Having become a privileged place for culture, the Ixelles Museum, because of the great quality of its collections, greatly contributes to the reputation of Brussels. Multidisciplinary, the collections give a wide overview of the movements of the 19th and 20th centuries. The museum is also famous for the remarkable temporary exhibitions it organizes.
The museum decided to present the powerful and poetic work of the contemporary artist, Gao Xingjian. French Chinese is a prolific artist, novelist, playwright, critic, translator, screenwriter, director, painter and awarded the Nobel Prize for Literature in 2000.
His work is devoted to the free exploration of a stream of consciousness through the movement of ink on paper. Through an inner journey, the artist gives us work that is expressive, humanist and universal. He uses ink with a questioning, contemporary Western approach but one that is rooted in a traditional Chinese style.
His smooth brush movement is like the gentle rhythm of music that floats in the air, while the blank space gives the viewers unlimited room for imagination. In contrast with the small figurative forms and the quiet atmosphere, the extensive and delicate images create a Zen inspiration, and effectively reflect life.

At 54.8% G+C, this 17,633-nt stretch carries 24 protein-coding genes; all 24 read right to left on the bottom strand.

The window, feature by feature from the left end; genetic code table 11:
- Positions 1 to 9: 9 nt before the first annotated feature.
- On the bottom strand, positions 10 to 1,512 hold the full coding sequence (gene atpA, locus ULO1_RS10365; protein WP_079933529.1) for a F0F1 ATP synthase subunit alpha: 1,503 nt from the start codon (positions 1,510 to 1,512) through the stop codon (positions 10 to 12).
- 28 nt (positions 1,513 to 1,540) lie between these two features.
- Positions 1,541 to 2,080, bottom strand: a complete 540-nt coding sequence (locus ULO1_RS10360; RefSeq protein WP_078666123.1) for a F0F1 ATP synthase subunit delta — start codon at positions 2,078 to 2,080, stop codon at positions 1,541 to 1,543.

I was sometimes a little disappointed by the lights pointing at some works. But maybe just a matter of paper conservation? Do not hesitate to walk around in the neighbor where you have plenty of little terraces, so nice with a shiny weather!
GAO XINGJIAN Retrospective
From 26/02 to 31/05/2015
71, rue Jean Van Volsem
From Tuesday to Sunday, from 9.30 am to 5.00 pm.
(last tickets at 4:45 pm).
Closed on public holidays.
Admission 8 € - 5 € : students, seniors and groups
Comments will be approved before showing up.
Meeting with self-taught artist Mi-KL at his home in Rixensart. An invitation to vibrations and colors!
Barbara Hepworth: Sculpture for a Modern World has opened on the 24th June and is on until the 25th October 2015, featuring more than 100 works, from early carvings to the later works in bronze and wood. It also displays the personal photograph albums compiled with her second husband Ben Nicholson.